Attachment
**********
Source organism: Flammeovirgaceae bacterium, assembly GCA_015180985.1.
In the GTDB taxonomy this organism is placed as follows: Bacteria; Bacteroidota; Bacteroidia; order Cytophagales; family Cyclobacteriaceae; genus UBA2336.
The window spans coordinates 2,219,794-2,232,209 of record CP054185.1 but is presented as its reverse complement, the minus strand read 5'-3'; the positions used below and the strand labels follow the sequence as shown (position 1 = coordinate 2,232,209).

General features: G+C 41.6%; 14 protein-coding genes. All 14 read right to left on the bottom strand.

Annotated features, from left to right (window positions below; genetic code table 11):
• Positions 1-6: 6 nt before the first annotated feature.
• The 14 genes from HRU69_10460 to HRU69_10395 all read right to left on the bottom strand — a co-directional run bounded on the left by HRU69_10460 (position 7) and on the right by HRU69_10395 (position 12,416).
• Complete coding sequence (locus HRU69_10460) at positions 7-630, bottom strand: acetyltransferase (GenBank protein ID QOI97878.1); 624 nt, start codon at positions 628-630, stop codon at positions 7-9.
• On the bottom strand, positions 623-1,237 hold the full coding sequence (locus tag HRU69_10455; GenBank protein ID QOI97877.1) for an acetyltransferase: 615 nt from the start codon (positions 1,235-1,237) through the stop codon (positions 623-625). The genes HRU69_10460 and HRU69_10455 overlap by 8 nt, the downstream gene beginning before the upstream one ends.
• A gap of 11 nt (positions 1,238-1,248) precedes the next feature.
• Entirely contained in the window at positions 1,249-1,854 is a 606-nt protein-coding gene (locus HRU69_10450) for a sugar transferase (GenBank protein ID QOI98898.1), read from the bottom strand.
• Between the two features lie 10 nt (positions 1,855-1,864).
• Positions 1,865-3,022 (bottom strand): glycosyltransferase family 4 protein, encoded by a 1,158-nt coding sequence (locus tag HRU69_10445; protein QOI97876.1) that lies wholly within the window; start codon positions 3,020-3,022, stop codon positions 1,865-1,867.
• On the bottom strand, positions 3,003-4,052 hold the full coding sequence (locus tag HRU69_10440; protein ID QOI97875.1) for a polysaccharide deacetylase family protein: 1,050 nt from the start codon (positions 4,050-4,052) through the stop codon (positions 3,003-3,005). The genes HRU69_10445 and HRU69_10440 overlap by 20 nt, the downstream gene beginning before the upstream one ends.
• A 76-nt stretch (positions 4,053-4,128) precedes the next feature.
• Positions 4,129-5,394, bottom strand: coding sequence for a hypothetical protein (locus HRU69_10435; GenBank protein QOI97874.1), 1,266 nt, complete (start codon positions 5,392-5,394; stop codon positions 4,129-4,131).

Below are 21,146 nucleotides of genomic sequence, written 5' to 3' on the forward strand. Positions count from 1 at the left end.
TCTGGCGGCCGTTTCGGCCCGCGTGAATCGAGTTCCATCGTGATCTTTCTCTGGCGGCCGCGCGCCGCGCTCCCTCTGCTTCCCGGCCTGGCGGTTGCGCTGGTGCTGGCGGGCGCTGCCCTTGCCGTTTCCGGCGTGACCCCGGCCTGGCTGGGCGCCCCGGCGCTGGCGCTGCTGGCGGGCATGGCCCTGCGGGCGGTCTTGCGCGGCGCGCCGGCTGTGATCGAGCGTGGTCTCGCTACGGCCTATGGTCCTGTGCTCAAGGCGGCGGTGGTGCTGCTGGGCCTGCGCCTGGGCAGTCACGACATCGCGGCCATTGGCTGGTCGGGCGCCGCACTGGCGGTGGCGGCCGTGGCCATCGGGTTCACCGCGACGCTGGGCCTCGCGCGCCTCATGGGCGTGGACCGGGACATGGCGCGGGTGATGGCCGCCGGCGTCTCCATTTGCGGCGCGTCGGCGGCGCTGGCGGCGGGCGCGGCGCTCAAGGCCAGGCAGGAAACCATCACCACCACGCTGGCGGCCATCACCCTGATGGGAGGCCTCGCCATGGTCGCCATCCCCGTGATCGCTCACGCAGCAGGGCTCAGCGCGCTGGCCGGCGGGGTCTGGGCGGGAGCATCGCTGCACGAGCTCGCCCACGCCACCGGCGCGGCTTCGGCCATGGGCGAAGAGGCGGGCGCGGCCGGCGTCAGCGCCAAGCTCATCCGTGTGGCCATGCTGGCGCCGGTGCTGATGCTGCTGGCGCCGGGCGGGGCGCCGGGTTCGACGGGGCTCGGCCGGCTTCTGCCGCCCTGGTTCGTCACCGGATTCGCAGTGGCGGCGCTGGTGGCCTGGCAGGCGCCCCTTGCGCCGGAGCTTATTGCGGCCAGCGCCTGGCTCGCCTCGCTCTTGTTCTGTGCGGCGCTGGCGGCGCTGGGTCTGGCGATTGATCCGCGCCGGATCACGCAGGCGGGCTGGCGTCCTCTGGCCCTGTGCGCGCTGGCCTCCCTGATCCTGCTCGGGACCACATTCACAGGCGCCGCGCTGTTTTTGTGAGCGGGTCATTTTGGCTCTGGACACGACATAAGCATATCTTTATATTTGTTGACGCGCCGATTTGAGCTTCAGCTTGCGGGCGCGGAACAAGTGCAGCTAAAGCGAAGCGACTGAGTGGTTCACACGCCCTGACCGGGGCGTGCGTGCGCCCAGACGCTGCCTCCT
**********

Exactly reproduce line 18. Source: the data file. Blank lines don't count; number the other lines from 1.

TCTGGCGGCCGTTTCGGCCCGCGTGAATCGAGTTCCATCGTGATCTTTCTCTGGCGGCCGCGCGCCGCGCTCCCTCTGCTTCCCGGCCTGGCGGTTGCGCTGGTGCTGGCGGGCGCTGCCCTTGCCGTTTCCGGCGTGACCCCGGCCTGGCTGGGCGCCCCGGCGCTGGCGCTGCTGGCGGGCATGGCCCTGCGGGCGGTCTTGCGCGGCGCGCCGGCTGTGATCGAGCGTGGTCTCGCTACGGCCTATGGTCCTGTGCTCAAGGCGGCGGTGGTGCTGCTGGGCCTGCGCCTGGGCAGTCACGACATCGCGGCCATTGGCTGGTCGGGCGCCGCACTGGCGGTGGCGGCCGTGGCCATCGGGTTCACCGCGACGCTGGGCCTCGCGCGCCTCATGGGCGTGGACCGGGACATGGCGCGGGTGATGGCCGCCGGCGTCTCCATTTGCGGCGCGTCGGCGGCGCTGGCGGCGGGCGCGGCGCTCAAGGCCAGGCAGGAAACCATCACCACCACGCTGGCGGCCATCACCCTGATGGGAGGCCTCGCCATGGTCGCCATCCCCGTGATCGCTCACGCAGCAGGGCTCAGCGCGCTGGCCGGCGGGGTCTGGGCGGGAGCATCGCTGCACGAGCTCGCCCACGCCACCGGCGCGGCTTCGGCCATGGGCGAAGAGGCGGGCGCGGCCGGCGTCAGCGCCAAGCTCATCCGTGTGGCCATGCTGGCGCCGGTGCTGATGCTGCTGGCGCCGGGCGGGGCGCCGGGTTCGACGGGGCTCGGCCGGCTTCTGCCGCCCTGGTTCGTCACCGGATTCGCAGTGGCGGCGCTGGTGGCCTGGCAGGCGCCCCTTGCGCCGGAGCTTATTGCGGCCAGCGCCTGGCTCGCCTCGCTCTTGTTCTGTGCGGCGCTGGCGGCGCTGGGTCTGGCGATTGATCCGCGCCGGATCACGCAGGCGGGCTGGCGTCCTCTGGCCCTGTGCGCGCTGGCCTCCCTGATCCTGCTCGGGACCACATTCACAGGCGCCGCGCTGTTTTTGTGAGCGGGTCATTTTGGCTCTGGACACGACATAAGCATATCTTTATATTTGTTGACGCGCCGATTTGAGCTTCAGCTTGCGGGCGCGGAACAAGTGCAGCTAAAGCGAAGCGACTGAGTGGTTCACACGCCCTGACCGGGGCGTGCGTGCGCCCAGACGCTGCCTCCT